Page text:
The best Windows Phone so far, Nokia’s Lumia 900 ($99 with a two-year ATT contract) is a big, attractively designed slab of fun. We recommend it especially to first-time smartphone owners and Facebook addicts, although the lack of some key apps, including a few popular casual games, still keep Android and iOS phones in the lead for most buyers.
Design, Call Quality and Internet
The Lumia 900 comes in black, white, or cyan. Don’t get black. The other two colors highlight the phone’s elegant Northern European design, while the black one just looks like another black slab. The rolled edges, flat bottom, and matte back really help the Lumia 900 stand apart from similar smartphones, and you see these features much more with the white or blue models.
At 5.0 by 2.7 by .45 inches (HWD) and 5.6 ounces, this is a big phone, on par with other large phones like the Editor’s Choice Samsung Galaxy S II Skyrocket for ATT ($199, 4.5 stars). I found it usable single-handed, though. The 4.3-inch screen offers a 800-by-480 resolution, and Nokia’s ClearBlack Display technology has very deep blacks and saturated colors, looking almost more like a bright OLED than an LCD. There’s just one occasional odd note: Skin oils on the front glass can give some white areas a rainbow effect.
With excellent reception on ATT’s network, I was able to connect calls with the Lumia 900 in places the Skyrocket couldn’t. Voice quality wasn’t quite as good as with the Skyrocket, though. The Lumia’s speaker is tuned louder, which makes it easier to understand quiet talkers, but introduces distortion with loud inputs. Sound through the microphone was generally clear on the other end of calls, with a little bit of background noise coming through. The speakerphone is loud enough for outdoor use.
Windows Phone 7′s voice command system is excellent. You can trigger it from a Bluetooth headset—our Jawbone Icon ($99, 4 stars) worked perfectly—and use it not only to dial the phone, but to do Web or local area searches.
The phone connects via HSPA+ 21 and LTE networks and it has the right bands for ATT’s and foreign systems, but not T-Mobile’s HSPA. Data speeds were spectacular on ATT’s LTE network in New York City, with downloads ranging from 13-20Mbps and uploads in the 5-7Mbps range. I got consistently faster speed test speeds on the Lumia 900 than on the Skyrocket. Also, you can use the phone as a wireless hotspot with the appropriate plan.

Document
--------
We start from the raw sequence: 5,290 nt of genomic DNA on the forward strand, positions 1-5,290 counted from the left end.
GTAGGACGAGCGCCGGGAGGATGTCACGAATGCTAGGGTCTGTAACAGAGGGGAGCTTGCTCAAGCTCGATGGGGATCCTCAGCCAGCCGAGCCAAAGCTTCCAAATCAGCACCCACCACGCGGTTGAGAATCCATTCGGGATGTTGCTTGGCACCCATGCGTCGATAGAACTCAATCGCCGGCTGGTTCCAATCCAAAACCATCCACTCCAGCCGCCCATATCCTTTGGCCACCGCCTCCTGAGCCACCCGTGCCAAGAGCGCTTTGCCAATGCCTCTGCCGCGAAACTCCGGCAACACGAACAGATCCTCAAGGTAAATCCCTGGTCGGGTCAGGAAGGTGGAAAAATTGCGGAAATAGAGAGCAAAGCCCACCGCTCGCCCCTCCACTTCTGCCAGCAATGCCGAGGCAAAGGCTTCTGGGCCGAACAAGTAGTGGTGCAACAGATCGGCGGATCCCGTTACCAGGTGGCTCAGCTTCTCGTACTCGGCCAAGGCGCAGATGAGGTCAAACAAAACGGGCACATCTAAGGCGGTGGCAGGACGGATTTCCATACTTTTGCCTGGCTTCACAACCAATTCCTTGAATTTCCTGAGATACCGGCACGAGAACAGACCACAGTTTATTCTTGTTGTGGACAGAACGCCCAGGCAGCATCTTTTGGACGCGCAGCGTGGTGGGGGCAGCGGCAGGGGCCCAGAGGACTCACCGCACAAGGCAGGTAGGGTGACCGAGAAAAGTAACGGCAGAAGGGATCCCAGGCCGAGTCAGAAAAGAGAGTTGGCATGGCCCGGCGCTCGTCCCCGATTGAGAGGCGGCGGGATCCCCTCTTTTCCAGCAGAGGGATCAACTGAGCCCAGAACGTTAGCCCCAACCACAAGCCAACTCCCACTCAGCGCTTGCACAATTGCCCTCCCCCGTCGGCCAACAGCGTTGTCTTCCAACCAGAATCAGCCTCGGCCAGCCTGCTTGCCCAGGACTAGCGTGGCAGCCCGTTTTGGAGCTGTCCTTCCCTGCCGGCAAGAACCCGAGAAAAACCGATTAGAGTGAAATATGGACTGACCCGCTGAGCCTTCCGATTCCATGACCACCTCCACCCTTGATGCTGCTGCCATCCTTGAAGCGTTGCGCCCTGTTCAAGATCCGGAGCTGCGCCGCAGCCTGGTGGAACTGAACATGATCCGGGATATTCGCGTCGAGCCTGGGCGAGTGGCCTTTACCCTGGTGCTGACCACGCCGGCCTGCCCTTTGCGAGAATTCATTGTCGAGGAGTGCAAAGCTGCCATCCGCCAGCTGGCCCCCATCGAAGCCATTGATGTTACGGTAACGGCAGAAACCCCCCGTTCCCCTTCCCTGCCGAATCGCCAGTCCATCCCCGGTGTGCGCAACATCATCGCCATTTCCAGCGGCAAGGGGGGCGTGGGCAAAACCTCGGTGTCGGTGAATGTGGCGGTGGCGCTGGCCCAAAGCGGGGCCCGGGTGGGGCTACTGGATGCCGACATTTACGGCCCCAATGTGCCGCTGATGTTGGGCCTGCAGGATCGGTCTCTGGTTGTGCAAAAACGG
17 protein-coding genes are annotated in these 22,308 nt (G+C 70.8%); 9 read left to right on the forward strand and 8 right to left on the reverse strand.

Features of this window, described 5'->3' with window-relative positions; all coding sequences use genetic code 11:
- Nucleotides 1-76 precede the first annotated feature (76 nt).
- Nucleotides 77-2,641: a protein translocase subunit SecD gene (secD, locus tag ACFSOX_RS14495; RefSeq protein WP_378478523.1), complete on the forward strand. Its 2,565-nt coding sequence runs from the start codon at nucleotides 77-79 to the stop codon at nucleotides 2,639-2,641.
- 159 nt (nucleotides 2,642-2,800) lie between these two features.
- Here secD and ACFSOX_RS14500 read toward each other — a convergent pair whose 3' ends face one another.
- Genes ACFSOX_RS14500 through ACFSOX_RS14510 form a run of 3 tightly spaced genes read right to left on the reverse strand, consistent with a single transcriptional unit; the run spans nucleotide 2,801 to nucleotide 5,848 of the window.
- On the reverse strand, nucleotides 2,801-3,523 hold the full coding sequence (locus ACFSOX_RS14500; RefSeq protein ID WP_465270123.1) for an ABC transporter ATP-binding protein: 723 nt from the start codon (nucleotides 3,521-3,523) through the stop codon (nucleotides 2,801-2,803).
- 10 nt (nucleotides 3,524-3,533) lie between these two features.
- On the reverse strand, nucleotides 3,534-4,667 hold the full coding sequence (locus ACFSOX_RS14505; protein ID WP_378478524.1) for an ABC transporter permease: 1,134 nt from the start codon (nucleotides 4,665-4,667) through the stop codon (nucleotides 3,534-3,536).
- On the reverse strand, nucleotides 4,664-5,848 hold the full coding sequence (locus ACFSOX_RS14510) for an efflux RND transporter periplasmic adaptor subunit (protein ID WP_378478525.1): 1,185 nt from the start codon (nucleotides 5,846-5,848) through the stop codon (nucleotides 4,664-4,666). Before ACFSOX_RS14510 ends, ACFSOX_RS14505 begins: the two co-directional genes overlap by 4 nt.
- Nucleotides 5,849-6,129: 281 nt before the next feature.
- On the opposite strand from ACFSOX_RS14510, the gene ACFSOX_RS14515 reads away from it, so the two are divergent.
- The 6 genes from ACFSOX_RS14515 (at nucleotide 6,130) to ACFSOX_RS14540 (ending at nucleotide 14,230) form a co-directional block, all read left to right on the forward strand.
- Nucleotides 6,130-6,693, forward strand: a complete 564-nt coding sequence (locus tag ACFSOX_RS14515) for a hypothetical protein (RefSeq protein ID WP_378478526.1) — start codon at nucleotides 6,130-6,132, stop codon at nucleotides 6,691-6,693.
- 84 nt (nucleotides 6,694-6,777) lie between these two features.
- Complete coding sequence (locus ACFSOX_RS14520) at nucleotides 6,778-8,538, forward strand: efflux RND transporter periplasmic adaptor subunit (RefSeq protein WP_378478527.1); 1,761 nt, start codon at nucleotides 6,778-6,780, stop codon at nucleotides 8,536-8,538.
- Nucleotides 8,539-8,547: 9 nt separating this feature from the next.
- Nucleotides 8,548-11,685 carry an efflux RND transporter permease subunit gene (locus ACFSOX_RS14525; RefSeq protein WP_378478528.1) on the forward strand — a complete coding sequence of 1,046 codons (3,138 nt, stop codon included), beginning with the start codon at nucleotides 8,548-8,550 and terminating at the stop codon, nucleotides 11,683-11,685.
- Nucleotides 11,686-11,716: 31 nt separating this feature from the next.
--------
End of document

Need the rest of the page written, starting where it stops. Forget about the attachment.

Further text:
The Lumia 900 also connects via Wi-Fi 802.11n, and had no problem connecting to WPA2-protected networks during testing. Talk time was very good at 7 hours, 17 minutes, and my Lumia lasted more than a day on standby.
OS and Apps
The Lumia 900 runs on a 1.4GHz Qualcomm APQ8055 (single-core, not dual-core) processor. The OS is well-tuned for the CPU, though: I didn’t find any problems with responsiveness, and the Lumia 900 split our browser benchmarks with faster Android phones.
Windows Phone is bold, easy to use, well-executed, fun, and social. It doesn’t look like the competition, and it puts Facebook and Twitter at its core. As I say in our full Windows Phone 7.5 Mango review, “It’s full of people-centric features that make it easier to stay in touch with friends and family, to communicate, and to share ideas. It’s easier to use than Android, and in many ways slicker than Apple’s iOS.”
Windows Phone owners tend to love the platform. The OS won our Reader’s Choice award, and readers rated it as better for texting, email, Web browsing, and gaming than Android. In our experience, it’s smoother and more stable than many Android devices.
The platform now has 65,000 apps, including a great collection of exclusive games. But if you’re specifically looking for key social games that new smartphone owners may want to play with their friends, you’ll run into trouble. Windows Phone lacks all the Zynga “With Friends” games, as well as Draw Something, Pandora, Angry Birds Rio, Temple Run, and Cut the Rope.
You won’t be bored. You can play Doodle Jump, Super Monkey Ball, Sonic the Hedgehog 4, Need for Speed: Hot Pursuit, Angry Birds, Fruit Ninja, and thousands of other games. High-end titles include Assassin’s Creed and Sims 3. But if your friends are all playing Draw Something, well, you’re out. The problem isn’t that there aren’t aren’t great apps. It’s that there aren’t the specific apps your non-Windows-Phone-owning friends are using.
Article source: http://www.pcmag.com/article2/0,2817,2402359,00.asp